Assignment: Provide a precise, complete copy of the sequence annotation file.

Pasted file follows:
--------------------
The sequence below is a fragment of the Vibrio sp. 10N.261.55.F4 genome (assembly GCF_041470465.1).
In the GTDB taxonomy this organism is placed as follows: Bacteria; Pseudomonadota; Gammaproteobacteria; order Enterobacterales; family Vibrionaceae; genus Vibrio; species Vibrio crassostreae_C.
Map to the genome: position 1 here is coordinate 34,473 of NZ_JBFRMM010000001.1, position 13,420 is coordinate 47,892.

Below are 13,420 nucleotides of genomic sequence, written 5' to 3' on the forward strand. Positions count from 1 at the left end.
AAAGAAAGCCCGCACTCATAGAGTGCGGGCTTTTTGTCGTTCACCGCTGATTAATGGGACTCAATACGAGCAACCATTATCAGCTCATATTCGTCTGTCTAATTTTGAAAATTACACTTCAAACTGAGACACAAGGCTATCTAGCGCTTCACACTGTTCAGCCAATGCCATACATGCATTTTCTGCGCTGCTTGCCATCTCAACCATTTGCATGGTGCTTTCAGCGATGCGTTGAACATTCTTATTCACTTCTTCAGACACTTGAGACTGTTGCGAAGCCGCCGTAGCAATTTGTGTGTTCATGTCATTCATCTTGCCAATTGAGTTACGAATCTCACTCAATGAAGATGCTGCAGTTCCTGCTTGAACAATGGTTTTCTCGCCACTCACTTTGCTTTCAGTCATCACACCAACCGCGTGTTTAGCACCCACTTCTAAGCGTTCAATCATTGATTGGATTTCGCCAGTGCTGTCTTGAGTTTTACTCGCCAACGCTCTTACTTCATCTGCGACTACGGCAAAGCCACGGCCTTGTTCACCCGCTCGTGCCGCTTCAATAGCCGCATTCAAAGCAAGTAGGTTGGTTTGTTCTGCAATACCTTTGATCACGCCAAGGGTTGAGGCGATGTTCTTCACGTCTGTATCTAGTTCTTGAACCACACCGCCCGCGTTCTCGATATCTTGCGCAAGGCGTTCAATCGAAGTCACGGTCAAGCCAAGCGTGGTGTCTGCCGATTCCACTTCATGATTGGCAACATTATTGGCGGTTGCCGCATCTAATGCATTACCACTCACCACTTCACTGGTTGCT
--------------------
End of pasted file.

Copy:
The sequence below is a fragment of the Vibrio sp. 10N.261.55.F4 genome (assembly GCF_041470465.1).
In the GTDB taxonomy this organism is placed as follows: Bacteria; Pseudomonadota; Gammaproteobacteria; order Enterobacterales; family Vibrionaceae; genus Vibrio; species Vibrio crassostreae_C.
Map to the genome: position 1 here is coordinate 34,473 of NZ_JBFRMM010000001.1, position 13,420 is coordinate 47,892.

Below are 13,420 nucleotides of genomic sequence, written 5' to 3' on the forward strand. Positions count from 1 at the left end.
AAAGAAAGCCCGCACTCATAGAGTGCGGGCTTTTTGTCGTTCACCGCTGATTAATGGGACTCAATACGAGCAACCATTATCAGCTCATATTCGTCTGTCTAATTTTGAAAATTACACTTCAAACTGAGACACAAGGCTATCTAGCGCTTCACACTGTTCAGCCAATGCCATACATGCATTTTCTGCGCTGCTTGCCATCTCAACCATTTGCATGGTGCTTTCAGCGATGCGTTGAACATTCTTATTCACTTCTTCAGACACTTGAGACTGTTGCGAAGCCGCCGTAGCAATTTGTGTGTTCATGTCATTCATCTTGCCAATTGAGTTACGAATCTCACTCAATGAAGATGCTGCAGTTCCTGCTTGAACAATGGTTTTCTCGCCACTCACTTTGCTTTCAGTCATCACACCAACCGCGTGTTTAGCACCCACTTCTAAGCGTTCAATCATTGATTGGATTTCGCCAGTGCTGTCTTGAGTTTTACTCGCCAACGCTCTTACTTCATCTGCGACTACGGCAAAGCCACGGCCTTGTTCACCCGCTCGTGCCGCTTCAATAGCCGCATTCAAAGCAAGTAGGTTGGTTTGTTCTGCAATACCTTTGATCACGCCAAGGGTTGAGGCGATGTTCTTCACGTCTGTATCTAGTTCTTGAACCACACCGCCCGCGTTCTCGATATCTTGCGCAAGGCGTTCAATCGAAGTCACGGTCAAGCCAAGCGTGGTGTCTGCCGATTCCACTTCATGATTGGCAACATTATTGGCGGTTGCCGCATCTAATGCATTACCACTCACCACTTCACTGGTTGCT